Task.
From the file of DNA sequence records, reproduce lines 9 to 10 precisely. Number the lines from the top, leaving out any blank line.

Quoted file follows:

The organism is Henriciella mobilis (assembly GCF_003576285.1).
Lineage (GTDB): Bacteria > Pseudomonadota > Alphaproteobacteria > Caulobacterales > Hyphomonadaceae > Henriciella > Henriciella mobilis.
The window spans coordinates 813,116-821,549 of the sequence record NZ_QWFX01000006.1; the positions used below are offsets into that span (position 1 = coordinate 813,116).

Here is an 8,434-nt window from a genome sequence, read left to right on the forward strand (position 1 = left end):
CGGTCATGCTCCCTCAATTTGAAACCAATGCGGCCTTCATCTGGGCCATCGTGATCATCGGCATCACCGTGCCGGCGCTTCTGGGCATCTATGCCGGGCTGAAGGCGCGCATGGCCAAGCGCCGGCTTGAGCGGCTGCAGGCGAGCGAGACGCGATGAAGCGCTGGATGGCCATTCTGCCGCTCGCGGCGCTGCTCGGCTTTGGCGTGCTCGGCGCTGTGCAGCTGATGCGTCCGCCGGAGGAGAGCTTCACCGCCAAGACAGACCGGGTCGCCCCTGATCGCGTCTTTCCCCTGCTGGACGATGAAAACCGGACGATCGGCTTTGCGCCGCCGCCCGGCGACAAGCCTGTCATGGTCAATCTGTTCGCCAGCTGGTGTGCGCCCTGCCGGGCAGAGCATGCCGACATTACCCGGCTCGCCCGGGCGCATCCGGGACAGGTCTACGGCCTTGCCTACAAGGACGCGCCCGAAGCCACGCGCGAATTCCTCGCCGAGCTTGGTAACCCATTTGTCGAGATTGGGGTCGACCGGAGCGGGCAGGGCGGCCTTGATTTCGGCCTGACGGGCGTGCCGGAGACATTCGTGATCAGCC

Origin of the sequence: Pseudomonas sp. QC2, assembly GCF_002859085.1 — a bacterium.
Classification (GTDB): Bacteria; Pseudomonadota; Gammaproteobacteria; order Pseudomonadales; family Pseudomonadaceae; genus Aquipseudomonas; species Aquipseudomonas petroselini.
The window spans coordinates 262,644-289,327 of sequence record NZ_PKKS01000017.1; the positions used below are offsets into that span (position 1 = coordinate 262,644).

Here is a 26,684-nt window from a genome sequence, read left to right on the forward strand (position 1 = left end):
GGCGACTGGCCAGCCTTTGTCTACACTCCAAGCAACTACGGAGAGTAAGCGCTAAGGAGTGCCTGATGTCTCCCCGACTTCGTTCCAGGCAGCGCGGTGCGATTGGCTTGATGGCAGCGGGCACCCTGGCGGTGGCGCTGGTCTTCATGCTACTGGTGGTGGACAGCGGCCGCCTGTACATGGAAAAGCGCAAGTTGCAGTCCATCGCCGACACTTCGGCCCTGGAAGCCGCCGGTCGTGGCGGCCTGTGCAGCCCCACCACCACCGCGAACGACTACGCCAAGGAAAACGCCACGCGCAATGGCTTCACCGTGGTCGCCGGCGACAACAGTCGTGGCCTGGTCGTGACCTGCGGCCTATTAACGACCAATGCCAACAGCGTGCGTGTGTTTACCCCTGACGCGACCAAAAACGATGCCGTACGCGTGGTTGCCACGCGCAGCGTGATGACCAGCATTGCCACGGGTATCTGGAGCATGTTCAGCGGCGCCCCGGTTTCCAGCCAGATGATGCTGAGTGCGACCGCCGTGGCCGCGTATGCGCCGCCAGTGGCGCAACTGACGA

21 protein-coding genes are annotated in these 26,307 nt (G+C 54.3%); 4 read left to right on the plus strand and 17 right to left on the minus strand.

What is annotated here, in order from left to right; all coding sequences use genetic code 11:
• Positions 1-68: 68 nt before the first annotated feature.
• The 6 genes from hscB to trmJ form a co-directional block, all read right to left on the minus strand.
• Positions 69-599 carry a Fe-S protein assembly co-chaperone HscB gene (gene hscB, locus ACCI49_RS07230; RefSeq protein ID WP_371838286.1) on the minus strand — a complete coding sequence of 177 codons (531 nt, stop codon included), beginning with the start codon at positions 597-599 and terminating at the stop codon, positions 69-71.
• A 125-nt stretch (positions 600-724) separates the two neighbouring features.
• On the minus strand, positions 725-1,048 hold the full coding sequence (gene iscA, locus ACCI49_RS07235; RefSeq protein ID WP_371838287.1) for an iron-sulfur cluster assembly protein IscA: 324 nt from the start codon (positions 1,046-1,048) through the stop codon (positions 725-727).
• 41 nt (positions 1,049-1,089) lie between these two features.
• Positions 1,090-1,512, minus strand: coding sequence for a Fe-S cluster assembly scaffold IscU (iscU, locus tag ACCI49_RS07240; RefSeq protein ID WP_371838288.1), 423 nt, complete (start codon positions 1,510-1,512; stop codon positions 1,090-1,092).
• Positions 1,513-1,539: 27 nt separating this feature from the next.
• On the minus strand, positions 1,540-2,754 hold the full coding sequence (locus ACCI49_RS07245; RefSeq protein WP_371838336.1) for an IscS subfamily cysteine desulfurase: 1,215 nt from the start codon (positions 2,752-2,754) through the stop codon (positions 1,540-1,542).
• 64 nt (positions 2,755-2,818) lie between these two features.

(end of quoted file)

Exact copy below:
Here is a 26,684-nt window from a genome sequence, read left to right on the forward strand (position 1 = left end):
GGCGACTGGCCAGCCTTTGTCTACACTCCAAGCAACTACGGAGAGTAAGCGCTAAGGAGTGCCTGATGTCTCCCCGACTTCGTTCCAGGCAGCGCGGTGCGATTGGCTTGATGGCAGCGGGCACCCTGGCGGTGGCGCTGGTCTTCATGCTACTGGTGGTGGACAGCGGCCGCCTGTACATGGAAAAGCGCAAGTTGCAGTCCATCGCCGACACTTCGGCCCTGGAAGCCGCCGGTCGTGGCGGCCTGTGCAGCCCCACCACCACCGCGAACGACTACGCCAAGGAAAACGCCACGCGCAATGGCTTCACCGTGGTCGCCGGCGACAACAGTCGTGGCCTGGTCGTGACCTGCGGCCTATTAACGACCAATGCCAACAGCGTGCGTGTGTTTACCCCTGACGCGACCAAAAACGATGCCGTACGCGTGGTTGCCACGCGCAGCGTGATGACCAGCATTGCCACGGGTATCTGGAGCATGTTCAGCGGCGCCCCGGTTTCCAGCCAGATGATGCTGAGTGCGACCGCCGTGGCCGCGTATGCGCCGCCAGTGGCGCAACTGACGA